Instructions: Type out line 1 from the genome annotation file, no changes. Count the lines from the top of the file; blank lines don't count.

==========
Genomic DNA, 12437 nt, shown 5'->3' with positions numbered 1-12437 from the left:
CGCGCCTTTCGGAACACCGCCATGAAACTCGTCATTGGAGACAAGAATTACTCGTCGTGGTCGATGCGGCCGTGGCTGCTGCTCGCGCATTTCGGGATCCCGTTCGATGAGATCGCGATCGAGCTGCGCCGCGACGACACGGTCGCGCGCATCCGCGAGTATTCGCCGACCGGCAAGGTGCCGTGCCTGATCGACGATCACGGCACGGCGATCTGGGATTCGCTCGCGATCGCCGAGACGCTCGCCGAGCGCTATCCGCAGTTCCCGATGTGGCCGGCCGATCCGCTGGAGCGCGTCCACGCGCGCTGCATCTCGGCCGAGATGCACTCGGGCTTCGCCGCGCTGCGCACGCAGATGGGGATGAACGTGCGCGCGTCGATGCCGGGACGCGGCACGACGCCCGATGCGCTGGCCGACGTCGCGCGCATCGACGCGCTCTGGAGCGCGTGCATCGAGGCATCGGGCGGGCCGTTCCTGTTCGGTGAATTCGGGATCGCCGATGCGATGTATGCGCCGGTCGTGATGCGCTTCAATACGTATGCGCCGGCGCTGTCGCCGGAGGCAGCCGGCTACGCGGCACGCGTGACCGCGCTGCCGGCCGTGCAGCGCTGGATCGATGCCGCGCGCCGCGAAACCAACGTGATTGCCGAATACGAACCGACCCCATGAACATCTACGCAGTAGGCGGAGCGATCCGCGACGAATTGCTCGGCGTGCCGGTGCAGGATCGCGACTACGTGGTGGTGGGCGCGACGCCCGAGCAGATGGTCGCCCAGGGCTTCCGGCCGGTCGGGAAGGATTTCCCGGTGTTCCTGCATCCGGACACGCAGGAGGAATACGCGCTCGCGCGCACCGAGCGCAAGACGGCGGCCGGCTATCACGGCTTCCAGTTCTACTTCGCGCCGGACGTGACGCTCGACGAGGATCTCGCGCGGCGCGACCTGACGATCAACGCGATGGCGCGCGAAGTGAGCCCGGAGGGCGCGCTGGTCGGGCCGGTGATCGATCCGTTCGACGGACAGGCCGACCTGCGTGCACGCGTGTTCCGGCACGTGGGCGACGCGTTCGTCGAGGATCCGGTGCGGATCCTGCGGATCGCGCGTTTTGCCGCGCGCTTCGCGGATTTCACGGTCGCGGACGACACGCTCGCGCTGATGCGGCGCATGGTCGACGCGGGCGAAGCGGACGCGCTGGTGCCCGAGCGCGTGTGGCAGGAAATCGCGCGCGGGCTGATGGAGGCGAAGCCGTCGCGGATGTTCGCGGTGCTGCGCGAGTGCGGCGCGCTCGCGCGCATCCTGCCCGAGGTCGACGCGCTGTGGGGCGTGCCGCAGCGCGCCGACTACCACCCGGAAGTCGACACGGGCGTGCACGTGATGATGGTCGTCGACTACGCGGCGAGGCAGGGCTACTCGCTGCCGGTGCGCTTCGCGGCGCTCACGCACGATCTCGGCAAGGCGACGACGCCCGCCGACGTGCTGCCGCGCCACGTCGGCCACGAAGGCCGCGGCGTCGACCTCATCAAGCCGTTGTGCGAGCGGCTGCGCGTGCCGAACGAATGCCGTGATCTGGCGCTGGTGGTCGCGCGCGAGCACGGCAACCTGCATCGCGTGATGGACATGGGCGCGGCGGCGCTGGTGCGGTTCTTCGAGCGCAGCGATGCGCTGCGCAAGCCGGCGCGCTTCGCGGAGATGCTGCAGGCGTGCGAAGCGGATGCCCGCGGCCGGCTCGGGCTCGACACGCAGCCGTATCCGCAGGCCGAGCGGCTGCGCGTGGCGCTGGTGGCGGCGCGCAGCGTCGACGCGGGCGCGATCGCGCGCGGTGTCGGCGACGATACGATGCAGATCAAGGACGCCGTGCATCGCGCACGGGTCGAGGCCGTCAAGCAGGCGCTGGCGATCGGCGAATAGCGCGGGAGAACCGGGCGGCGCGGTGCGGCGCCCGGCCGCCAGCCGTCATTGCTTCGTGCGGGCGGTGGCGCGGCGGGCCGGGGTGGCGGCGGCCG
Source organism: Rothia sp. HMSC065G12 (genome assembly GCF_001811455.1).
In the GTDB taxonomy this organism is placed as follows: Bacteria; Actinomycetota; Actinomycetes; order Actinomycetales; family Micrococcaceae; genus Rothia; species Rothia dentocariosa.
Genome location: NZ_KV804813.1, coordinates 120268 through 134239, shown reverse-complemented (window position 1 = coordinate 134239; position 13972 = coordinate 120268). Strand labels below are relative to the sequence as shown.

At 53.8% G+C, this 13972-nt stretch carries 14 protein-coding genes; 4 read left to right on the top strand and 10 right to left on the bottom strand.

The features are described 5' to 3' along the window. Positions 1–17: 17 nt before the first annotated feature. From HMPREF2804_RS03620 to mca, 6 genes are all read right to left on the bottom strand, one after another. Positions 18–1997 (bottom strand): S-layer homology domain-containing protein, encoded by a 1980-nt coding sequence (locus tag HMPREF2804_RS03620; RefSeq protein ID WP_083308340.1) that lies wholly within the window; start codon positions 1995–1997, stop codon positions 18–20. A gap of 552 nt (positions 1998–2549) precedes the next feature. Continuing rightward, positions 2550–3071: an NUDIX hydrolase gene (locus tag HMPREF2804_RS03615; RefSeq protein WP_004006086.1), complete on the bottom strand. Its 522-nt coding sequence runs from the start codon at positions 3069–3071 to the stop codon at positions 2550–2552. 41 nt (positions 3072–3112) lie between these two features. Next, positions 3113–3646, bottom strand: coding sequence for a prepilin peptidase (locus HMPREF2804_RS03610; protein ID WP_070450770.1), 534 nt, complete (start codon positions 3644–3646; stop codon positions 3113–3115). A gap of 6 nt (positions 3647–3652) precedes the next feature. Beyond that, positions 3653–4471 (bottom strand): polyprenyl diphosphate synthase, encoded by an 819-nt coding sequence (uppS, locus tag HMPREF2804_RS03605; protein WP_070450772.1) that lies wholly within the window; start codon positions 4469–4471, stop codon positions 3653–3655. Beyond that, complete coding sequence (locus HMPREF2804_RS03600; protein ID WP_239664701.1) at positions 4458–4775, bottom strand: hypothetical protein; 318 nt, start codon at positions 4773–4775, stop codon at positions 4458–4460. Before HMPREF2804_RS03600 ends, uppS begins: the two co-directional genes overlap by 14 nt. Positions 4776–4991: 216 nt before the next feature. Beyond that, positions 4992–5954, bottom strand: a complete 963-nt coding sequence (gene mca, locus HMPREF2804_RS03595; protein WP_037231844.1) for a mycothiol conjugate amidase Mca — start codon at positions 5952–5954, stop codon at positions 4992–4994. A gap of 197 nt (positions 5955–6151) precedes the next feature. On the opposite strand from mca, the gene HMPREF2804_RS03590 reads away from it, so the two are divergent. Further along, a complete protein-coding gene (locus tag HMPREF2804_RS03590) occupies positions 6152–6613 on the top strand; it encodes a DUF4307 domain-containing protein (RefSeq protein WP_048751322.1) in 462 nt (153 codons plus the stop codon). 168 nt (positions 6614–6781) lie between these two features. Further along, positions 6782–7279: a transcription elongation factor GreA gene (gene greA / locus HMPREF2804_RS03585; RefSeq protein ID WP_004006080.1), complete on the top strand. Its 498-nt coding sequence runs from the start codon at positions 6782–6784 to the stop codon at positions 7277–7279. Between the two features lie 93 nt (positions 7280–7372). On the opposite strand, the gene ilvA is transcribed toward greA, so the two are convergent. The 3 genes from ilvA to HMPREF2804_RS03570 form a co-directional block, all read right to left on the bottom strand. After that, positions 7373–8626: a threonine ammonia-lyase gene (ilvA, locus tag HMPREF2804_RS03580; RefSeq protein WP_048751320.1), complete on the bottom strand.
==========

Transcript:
Genomic DNA, 12437 nt, shown 5'->3' with positions numbered 1-12437 from the left: